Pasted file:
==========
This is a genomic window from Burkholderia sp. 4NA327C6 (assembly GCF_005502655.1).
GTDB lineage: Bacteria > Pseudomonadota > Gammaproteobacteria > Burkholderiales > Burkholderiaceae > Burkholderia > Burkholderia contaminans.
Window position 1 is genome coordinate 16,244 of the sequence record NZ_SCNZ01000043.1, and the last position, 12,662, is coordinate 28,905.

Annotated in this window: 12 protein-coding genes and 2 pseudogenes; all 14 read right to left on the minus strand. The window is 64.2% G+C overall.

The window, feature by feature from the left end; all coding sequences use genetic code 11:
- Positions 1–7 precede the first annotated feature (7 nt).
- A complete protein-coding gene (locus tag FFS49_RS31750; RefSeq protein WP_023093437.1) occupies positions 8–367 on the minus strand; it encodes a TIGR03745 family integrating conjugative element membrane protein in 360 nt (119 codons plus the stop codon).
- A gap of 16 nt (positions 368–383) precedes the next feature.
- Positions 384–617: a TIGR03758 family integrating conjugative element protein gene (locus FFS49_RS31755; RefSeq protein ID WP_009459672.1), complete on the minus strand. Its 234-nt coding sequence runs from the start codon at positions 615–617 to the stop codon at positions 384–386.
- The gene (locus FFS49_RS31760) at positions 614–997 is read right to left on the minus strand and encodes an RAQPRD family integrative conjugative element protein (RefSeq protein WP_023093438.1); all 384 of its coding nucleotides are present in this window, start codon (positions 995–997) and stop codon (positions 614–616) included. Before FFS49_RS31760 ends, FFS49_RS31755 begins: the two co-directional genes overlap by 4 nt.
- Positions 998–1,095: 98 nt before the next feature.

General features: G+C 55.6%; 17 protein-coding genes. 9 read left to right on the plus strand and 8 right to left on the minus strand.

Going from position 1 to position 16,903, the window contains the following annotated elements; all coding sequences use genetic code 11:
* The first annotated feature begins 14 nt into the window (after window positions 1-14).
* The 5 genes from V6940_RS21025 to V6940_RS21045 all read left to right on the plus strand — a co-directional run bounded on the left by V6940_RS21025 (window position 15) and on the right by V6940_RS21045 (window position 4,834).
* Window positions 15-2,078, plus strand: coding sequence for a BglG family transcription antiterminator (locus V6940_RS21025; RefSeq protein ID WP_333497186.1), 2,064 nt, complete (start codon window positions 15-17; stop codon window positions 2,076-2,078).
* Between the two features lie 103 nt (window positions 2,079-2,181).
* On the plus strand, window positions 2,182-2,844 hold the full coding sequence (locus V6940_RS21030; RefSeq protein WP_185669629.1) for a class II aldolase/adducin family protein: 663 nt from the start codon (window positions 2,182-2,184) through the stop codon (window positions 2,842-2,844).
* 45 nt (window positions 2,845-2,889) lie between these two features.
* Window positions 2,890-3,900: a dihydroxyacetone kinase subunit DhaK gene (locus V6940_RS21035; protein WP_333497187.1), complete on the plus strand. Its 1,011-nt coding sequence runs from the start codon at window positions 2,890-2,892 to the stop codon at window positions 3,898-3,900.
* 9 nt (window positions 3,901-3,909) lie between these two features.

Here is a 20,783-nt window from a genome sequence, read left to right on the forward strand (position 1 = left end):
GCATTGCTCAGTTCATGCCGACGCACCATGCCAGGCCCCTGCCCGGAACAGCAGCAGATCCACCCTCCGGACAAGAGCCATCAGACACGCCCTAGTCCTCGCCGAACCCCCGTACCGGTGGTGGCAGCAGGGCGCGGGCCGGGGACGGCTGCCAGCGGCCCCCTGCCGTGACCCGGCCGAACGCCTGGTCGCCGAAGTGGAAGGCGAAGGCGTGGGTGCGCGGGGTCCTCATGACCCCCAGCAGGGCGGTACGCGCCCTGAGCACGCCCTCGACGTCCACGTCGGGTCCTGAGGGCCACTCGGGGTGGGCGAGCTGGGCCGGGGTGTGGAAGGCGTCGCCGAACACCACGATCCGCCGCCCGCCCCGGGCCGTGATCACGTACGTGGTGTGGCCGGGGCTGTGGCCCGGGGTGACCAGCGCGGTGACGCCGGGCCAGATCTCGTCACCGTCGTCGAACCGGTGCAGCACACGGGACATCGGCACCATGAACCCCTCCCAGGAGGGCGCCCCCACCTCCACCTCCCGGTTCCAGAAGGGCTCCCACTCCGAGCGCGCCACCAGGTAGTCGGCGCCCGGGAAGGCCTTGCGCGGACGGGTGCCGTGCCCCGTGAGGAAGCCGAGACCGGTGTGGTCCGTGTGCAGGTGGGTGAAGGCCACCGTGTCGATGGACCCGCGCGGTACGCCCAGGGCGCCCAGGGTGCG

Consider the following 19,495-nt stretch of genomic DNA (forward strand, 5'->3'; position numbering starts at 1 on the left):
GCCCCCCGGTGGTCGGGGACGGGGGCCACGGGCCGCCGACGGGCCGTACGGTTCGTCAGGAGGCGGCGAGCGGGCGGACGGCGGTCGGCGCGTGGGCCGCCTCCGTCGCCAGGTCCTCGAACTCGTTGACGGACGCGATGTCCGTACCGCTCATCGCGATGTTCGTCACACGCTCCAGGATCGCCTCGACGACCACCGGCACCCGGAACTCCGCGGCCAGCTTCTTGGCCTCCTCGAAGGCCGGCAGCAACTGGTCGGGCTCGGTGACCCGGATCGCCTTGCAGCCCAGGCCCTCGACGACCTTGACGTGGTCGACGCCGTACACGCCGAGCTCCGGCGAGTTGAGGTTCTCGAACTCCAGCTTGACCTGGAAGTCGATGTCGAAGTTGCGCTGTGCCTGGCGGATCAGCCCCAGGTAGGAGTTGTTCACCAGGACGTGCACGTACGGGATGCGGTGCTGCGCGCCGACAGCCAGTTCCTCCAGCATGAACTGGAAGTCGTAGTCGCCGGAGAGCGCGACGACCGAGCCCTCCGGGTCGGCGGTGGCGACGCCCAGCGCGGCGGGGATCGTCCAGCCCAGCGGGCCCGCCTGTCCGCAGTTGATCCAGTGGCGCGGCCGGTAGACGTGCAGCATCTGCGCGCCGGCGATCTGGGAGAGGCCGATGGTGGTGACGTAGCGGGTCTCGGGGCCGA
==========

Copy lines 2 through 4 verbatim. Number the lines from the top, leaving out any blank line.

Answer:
GTDB lineage: Bacteria > Pseudomonadota > Gammaproteobacteria > Burkholderiales > Burkholderiaceae > Burkholderia > Burkholderia contaminans.
Window position 1 is genome coordinate 16,244 of the sequence record NZ_SCNZ01000043.1, and the last position, 12,662, is coordinate 28,905.

Annotated in this window: 12 protein-coding genes and 2 pseudogenes; all 14 read right to left on the minus strand. The window is 64.2% G+C overall.